After his death, Wayne’s family sold Taborcillo to the millionaire Farhad Vladi. Currently owned by Austrian businessman Ralph Hubner, founder of the publishing company “Who’s Who,” the island contains a resort hotel and theme park. Isla Taborcillo is a small private island located 40 km from the mainland and only an hour and a half drive from Panama City. It can be reached by boat within approximately 15 minutes from the Panamanian fishing village Punta Chame. It was the land of the natives, an old civilization in higher Central America, a link between the Mayas and Aztecs in the north and the Incas in the south.
As a visitor to the island you can walk back to the “Wild West” and experience:

  • A walking tour that re-creates a Western motif and learn interesting facts about “the Duke”;
  • A sheriff’s jail with two cells, a post office and a church;
  • A museum;
  • “Far West” activities such as archery, shooting or horseback riding, John Wayne style;
  • Western houses on “Duke Morrison” street have guest rooms.
  • So, if you are like my sister, who is part of John Wayne’s posse or just someone looking to explore–put Isla Taborcillo on your list of things to experience in Panama. As John Wayne said, “A goal, A love and A dream give you total control over your body and your life.”
And you can stay here!

And you can stay here!

 

WHAT’S THE BUZZ? WHAT’S HAPPENING?

We reported last month that the opportunities for purchasing the Mango Farm were coming to an end. Sadly, if you didn’t jump on that opportunity, it is now closed–no more Mango Farm sections left to purchase.

But stay tuned: there is an exciting new opportunity on the horizon! Watch our upcoming newsletters to see more about your chance to own a piece of Panama that brings you income!

 

QUESTIONS:

If you have a question of general interest, please send it to us at fpb@anamericaninpanama.org and we will answer it in one of our future editions.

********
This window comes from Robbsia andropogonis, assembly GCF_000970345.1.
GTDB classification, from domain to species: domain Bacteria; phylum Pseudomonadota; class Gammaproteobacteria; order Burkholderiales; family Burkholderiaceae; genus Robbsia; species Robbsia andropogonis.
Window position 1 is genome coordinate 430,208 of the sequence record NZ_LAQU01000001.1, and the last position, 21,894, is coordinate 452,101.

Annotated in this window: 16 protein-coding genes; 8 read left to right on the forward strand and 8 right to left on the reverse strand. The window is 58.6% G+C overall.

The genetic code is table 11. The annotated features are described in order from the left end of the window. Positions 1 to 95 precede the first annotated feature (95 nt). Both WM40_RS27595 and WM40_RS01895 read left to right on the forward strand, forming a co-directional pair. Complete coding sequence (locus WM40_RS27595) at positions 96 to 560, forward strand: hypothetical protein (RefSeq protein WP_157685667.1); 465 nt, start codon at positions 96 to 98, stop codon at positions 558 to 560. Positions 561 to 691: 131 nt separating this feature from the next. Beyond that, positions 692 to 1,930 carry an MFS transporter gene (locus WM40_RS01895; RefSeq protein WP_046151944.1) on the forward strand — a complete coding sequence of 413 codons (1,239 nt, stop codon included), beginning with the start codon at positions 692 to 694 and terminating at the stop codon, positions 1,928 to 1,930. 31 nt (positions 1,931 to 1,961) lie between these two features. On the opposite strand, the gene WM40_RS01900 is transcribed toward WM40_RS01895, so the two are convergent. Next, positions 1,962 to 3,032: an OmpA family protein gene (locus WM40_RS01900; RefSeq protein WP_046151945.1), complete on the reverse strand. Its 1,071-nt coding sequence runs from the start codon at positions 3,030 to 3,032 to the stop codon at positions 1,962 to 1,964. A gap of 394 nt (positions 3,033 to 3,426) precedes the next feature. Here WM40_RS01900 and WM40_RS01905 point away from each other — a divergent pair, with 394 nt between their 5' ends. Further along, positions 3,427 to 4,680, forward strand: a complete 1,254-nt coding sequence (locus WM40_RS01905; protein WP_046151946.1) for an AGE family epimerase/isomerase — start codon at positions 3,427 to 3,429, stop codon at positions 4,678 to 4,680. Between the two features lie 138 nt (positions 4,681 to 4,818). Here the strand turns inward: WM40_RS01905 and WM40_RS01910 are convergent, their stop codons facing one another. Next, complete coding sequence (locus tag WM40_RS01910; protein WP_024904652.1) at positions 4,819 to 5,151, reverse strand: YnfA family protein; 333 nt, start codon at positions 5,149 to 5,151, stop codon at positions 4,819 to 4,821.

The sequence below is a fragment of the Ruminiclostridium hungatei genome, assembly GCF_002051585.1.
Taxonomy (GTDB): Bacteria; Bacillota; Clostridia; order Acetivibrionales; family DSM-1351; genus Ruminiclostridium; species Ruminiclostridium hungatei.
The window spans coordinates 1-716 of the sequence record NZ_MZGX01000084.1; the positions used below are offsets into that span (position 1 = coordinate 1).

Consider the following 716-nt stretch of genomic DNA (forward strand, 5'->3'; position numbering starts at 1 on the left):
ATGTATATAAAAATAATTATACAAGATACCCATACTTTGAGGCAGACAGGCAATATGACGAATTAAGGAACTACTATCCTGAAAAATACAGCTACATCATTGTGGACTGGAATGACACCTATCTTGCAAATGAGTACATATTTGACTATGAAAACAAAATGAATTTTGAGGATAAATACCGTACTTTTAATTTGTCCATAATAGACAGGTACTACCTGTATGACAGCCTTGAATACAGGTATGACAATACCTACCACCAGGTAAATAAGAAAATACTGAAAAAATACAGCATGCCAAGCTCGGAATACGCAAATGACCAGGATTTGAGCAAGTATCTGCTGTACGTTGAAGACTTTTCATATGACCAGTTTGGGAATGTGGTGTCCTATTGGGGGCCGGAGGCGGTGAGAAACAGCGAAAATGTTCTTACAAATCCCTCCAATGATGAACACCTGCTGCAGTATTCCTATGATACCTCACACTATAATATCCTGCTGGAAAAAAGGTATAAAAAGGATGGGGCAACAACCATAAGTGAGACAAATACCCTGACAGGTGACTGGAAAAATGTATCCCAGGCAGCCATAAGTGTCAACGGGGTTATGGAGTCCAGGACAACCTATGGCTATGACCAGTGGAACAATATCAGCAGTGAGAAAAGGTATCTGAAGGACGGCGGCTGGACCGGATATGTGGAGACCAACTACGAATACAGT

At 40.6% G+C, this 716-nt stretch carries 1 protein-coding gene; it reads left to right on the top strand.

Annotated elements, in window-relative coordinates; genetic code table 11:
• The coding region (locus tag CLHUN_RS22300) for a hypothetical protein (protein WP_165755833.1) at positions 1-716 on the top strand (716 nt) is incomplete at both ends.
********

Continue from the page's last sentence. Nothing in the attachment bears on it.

How are the doctors and dentists in Panama? Naomi N, Colorado and Texas

Before coming to Panama, I never thought too much about medical care, since the Lord blessed me with great health. While living in the United States, I was a kind of profit center for my insurance company because I hardly ever used any benefits. In the past 15 – 20 months, since being here in Panama, I have needed to consult a doctor once or twice. Medical doctors are everywhere. You can simply walk in to most of the clinics and doctor’s offices here and expect to be seen in short order. If you need to see a specialist, you may have to wait a week or so, but nothing like the months you would need to wait in the States.

If you need a hospital, there is no shortage here either. Many of the Panamanian hospitals have US affiliations and most of the doctors speak English. Regular doctor visits are affordable and qualify for the Jubilado discount (see our April newsletter).

Let me share a personal experience here: Last year I needed to go to the doctor to check out my foot, which I seemed to have hurt somehow on the beach. I saw the doctor at around 4:30 PM on a Saturday. He sent me to the hospital for a blood test and told me to bring the results back to him. Now, first of all, the hospital took my blood within 10 minutes. Within 50 minutes, the results were ready and the cost to me for the test was $10! At this point, I took the test results back to the doctor–it was almost 7 PM by this time–who was waiting for me. He made his diagnosis, gave me a prescription and told me to pay the bill with the receptionist. The total cost for my doctor visit was $7, but I paid only $5.60 since I got the 20% Jubilado discount!

My visit to the dentist for teeth cleaning cost $35–and this was ultrasonic cleaning and included xrays! Although I haven’t needed other services, Norma has had plenty, at extremely reasonable rates.

What I particulary like about the doctor and dentist offices here is the kind and friendly atmosphere. Discussion of treatment are done with careful consideration of costs. They recognize that many people here, even expats living in Panama, are on a limited budget and pay these expenses out of pocket, as opposed to having a government program to take care of us.

The medical and dental care in Panama is excellent and costs substantially less than in the United States.

For specific questions, please email me at fpb@anamericaninpanama.org

From Panama with love. Frank and Norma

From Panama with love. Frank and Norma